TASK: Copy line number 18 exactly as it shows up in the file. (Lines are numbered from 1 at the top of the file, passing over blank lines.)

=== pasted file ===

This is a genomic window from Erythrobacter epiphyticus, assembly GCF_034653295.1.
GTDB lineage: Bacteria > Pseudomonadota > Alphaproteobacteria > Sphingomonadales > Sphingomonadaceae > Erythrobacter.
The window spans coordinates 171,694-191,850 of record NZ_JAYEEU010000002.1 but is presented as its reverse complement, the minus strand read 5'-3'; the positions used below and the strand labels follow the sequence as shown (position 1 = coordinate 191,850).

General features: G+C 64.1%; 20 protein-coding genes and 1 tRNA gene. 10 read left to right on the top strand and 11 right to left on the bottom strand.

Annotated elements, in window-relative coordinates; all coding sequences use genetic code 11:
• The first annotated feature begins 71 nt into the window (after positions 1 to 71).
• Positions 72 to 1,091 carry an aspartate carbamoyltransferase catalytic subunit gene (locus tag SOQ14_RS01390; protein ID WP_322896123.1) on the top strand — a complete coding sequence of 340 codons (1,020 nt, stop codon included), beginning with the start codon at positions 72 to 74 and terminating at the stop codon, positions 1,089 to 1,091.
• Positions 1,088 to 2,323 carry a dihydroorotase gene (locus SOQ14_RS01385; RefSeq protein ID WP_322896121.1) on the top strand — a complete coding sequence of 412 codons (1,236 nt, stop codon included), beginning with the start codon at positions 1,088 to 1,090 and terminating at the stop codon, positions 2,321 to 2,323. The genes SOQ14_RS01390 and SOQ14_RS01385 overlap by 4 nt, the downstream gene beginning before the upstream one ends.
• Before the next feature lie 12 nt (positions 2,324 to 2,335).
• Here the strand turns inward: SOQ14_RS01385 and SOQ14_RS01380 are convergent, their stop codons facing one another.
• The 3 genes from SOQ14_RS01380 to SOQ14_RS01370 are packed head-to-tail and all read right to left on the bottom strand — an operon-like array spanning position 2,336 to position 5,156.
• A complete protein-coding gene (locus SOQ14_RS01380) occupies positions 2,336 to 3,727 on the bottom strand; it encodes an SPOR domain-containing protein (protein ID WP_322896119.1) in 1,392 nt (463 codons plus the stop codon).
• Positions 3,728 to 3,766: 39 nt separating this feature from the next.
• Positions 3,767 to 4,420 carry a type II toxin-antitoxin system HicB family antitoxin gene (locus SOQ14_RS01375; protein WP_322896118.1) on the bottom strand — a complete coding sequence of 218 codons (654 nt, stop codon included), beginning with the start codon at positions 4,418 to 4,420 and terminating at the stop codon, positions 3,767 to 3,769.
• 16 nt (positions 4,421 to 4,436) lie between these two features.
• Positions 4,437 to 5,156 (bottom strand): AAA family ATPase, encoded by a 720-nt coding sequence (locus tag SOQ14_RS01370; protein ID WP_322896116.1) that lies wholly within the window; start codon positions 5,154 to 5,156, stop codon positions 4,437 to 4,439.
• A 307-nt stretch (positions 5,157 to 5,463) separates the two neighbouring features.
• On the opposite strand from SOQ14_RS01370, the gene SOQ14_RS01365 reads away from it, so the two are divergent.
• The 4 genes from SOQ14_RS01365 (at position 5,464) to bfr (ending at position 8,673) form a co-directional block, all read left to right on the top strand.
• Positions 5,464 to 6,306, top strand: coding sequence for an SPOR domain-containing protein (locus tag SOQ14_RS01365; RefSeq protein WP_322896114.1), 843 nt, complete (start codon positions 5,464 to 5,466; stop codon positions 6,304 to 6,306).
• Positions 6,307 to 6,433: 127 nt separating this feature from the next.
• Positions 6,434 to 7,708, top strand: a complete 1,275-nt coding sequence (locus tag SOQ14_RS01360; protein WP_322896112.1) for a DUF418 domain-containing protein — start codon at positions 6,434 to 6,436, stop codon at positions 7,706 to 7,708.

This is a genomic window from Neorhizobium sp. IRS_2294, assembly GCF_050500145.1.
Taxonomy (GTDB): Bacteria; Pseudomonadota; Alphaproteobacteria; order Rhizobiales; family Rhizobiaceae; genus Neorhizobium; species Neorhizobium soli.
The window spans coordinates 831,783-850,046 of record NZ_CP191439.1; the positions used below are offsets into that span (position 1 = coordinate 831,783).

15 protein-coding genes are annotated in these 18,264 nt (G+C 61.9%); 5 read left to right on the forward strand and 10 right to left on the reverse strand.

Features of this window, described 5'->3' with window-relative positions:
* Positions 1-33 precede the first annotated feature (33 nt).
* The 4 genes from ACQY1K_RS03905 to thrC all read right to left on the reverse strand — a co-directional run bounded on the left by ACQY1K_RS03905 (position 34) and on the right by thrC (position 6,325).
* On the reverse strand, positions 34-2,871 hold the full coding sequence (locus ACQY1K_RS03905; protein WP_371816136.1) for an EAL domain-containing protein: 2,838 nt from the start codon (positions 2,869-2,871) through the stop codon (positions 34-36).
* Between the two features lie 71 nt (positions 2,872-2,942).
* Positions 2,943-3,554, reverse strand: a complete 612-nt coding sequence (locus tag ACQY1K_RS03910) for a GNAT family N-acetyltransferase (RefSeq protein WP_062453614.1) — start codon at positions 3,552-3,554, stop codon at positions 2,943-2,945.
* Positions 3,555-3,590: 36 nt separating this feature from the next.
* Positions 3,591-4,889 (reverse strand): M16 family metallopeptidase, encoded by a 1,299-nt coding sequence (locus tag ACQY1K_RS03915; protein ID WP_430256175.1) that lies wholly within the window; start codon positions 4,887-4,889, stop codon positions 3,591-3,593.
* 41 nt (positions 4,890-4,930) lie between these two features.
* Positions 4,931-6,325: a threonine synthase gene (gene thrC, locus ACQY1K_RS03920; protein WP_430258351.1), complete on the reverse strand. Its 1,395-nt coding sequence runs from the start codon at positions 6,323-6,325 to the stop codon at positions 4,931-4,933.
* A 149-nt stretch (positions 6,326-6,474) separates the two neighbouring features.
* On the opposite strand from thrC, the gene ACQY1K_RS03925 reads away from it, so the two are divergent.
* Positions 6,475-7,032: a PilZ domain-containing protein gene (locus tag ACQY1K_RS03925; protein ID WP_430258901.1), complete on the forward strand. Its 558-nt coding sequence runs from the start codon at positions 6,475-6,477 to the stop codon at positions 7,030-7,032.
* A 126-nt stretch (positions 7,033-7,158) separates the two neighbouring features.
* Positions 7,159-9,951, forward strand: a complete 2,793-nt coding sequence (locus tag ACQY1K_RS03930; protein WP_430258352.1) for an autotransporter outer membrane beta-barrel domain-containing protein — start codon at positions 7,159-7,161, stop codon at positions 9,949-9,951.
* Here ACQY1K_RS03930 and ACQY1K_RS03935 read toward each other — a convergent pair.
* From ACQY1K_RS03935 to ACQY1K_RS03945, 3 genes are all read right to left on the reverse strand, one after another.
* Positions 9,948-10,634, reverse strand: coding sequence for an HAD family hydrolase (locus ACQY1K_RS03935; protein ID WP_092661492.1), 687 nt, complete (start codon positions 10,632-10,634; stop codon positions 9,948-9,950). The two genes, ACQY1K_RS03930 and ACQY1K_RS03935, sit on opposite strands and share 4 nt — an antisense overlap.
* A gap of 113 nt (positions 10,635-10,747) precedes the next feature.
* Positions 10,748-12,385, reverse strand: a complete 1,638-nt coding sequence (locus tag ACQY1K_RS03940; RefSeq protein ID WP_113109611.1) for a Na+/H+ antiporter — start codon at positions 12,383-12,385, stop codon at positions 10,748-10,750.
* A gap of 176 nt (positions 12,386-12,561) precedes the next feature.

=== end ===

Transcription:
• On the opposite strand from SOQ14_RS01370, the gene SOQ14_RS01365 reads away from it, so the two are divergent.